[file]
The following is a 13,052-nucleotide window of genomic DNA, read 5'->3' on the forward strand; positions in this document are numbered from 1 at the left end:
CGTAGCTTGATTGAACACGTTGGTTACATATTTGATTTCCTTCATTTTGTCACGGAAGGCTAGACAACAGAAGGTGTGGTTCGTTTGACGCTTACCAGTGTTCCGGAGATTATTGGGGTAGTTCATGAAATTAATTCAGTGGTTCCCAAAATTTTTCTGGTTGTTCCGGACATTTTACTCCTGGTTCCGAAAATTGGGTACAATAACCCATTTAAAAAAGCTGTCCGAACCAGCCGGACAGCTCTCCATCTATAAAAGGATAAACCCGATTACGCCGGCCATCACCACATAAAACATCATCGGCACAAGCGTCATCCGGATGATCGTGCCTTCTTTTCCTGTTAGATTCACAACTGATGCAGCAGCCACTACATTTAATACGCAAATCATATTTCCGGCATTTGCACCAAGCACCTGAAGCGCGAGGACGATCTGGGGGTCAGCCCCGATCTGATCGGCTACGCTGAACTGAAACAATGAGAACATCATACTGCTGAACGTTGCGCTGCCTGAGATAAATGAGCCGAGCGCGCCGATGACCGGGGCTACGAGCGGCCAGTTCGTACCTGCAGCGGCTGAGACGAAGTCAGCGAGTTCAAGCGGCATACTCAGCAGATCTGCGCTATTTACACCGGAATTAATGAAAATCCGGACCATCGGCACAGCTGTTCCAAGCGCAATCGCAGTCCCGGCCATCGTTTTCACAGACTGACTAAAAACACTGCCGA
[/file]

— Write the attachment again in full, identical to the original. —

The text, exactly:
The following is a 13,052-nucleotide window of genomic DNA, read 5'->3' on the forward strand; positions in this document are numbered from 1 at the left end:
CGTAGCTTGATTGAACACGTTGGTTACATATTTGATTTCCTTCATTTTGTCACGGAAGGCTAGACAACAGAAGGTGTGGTTCGTTTGACGCTTACCAGTGTTCCGGAGATTATTGGGGTAGTTCATGAAATTAATTCAGTGGTTCCCAAAATTTTTCTGGTTGTTCCGGACATTTTACTCCTGGTTCCGAAAATTGGGTACAATAACCCATTTAAAAAAGCTGTCCGAACCAGCCGGACAGCTCTCCATCTATAAAAGGATAAACCCGATTACGCCGGCCATCACCACATAAAACATCATCGGCACAAGCGTCATCCGGATGATCGTGCCTTCTTTTCCTGTTAGATTCACAACTGATGCAGCAGCCACTACATTTAATACGCAAATCATATTTCCGGCATTTGCACCAAGCACCTGAAGCGCGAGGACGATCTGGGGGTCAGCCCCGATCTGATCGGCTACGCTGAACTGAAACAATGAGAACATCATACTGCTGAACGTTGCGCTGCCTGAGATAAATGAGCCGAGCGCGCCGATGACCGGGGCTACGAGCGGCCAGTTCGTACCTGCAGCGGCTGAGACGAAGTCAGCGAGTTCAAGCGGCATACTCAGCAGATCTGCGCTATTTACACCGGAATTAATGAAAATCCGGACCATCGGCACAGCTGTTCCAAGCGCAATCGCAGTCCCGGCCATCGTTTTCACAGACTGACTAAAAACACTGCCGA